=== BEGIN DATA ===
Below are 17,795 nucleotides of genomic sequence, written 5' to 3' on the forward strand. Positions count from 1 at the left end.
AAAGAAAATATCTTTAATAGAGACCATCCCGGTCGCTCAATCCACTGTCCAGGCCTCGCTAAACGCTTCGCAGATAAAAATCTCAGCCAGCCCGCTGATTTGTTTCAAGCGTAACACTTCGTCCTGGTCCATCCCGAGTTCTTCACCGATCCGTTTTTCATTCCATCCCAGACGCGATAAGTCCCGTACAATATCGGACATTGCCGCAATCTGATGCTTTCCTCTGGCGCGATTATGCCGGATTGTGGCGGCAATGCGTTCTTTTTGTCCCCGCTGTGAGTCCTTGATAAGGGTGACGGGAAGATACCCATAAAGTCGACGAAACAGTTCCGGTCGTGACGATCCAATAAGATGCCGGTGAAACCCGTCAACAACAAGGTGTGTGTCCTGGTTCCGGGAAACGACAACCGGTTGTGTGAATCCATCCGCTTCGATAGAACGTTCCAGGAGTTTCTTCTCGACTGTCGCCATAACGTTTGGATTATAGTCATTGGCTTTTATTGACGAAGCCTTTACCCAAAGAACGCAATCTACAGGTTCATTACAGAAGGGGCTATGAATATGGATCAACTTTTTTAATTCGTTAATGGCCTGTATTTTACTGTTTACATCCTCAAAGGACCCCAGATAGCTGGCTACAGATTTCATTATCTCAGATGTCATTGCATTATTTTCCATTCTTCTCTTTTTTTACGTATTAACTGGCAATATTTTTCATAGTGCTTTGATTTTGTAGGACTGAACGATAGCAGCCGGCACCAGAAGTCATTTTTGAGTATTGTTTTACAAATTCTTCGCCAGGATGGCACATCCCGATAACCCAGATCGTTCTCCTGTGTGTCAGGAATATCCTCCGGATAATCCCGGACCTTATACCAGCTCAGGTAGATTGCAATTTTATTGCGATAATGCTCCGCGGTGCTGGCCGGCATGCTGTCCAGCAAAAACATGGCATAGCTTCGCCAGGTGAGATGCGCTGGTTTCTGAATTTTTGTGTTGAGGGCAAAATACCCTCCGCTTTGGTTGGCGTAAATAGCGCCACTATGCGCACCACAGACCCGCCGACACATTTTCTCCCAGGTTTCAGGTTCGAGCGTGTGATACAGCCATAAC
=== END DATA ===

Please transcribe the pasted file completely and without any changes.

Below are 17,795 nucleotides of genomic sequence, written 5' to 3' on the forward strand. Positions count from 1 at the left end.
AAAGAAAATATCTTTAATAGAGACCATCCCGGTCGCTCAATCCACTGTCCAGGCCTCGCTAAACGCTTCGCAGATAAAAATCTCAGCCAGCCCGCTGATTTGTTTCAAGCGTAACACTTCGTCCTGGTCCATCCCGAGTTCTTCACCGATCCGTTTTTCATTCCATCCCAGACGCGATAAGTCCCGTACAATATCGGACATTGCCGCAATCTGATGCTTTCCTCTGGCGCGATTATGCCGGATTGTGGCGGCAATGCGTTCTTTTTGTCCCCGCTGTGAGTCCTTGATAAGGGTGACGGGAAGATACCCATAAAGTCGACGAAACAGTTCCGGTCGTGACGATCCAATAAGATGCCGGTGAAACCCGTCAACAACAAGGTGTGTGTCCTGGTTCCGGGAAACGACAACCGGTTGTGTGAATCCATCCGCTTCGATAGAACGTTCCAGGAGTTTCTTCTCGACTGTCGCCATAACGTTTGGATTATAGTCATTGGCTTTTATTGACGAAGCCTTTACCCAAAGAACGCAATCTACAGGTTCATTACAGAAGGGGCTATGAATATGGATCAACTTTTTTAATTCGTTAATGGCCTGTATTTTACTGTTTACATCCTCAAAGGACCCCAGATAGCTGGCTACAGATTTCATTATCTCAGATGTCATTGCATTATTTTCCATTCTTCTCTTTTTTTACGTATTAACTGGCAATATTTTTCATAGTGCTTTGATTTTGTAGGACTGAACGATAGCAGCCGGCACCAGAAGTCATTTTTGAGTATTGTTTTACAAATTCTTCGCCAGGATGGCACATCCCGATAACCCAGATCGTTCTCCTGTGTGTCAGGAATATCCTCCGGATAATCCCGGACCTTATACCAGCTCAGGTAGATTGCAATTTTATTGCGATAATGCTCCGCGGTGCTGGCCGGCATGCTGTCCAGCAAAAACATGGCATAGCTTCGCCAGGTGAGATGCGCTGGTTTCTGAATTTTTGTGTTGAGGGCAAAATACCCTCCGCTTTGGTTGGCGTAAATAGCGCCACTATGCGCACCACAGACCCGCCGACACATTTTCTCCCAGGTTTCAGGTTCGAGCGTGTGATACAGCCATAAC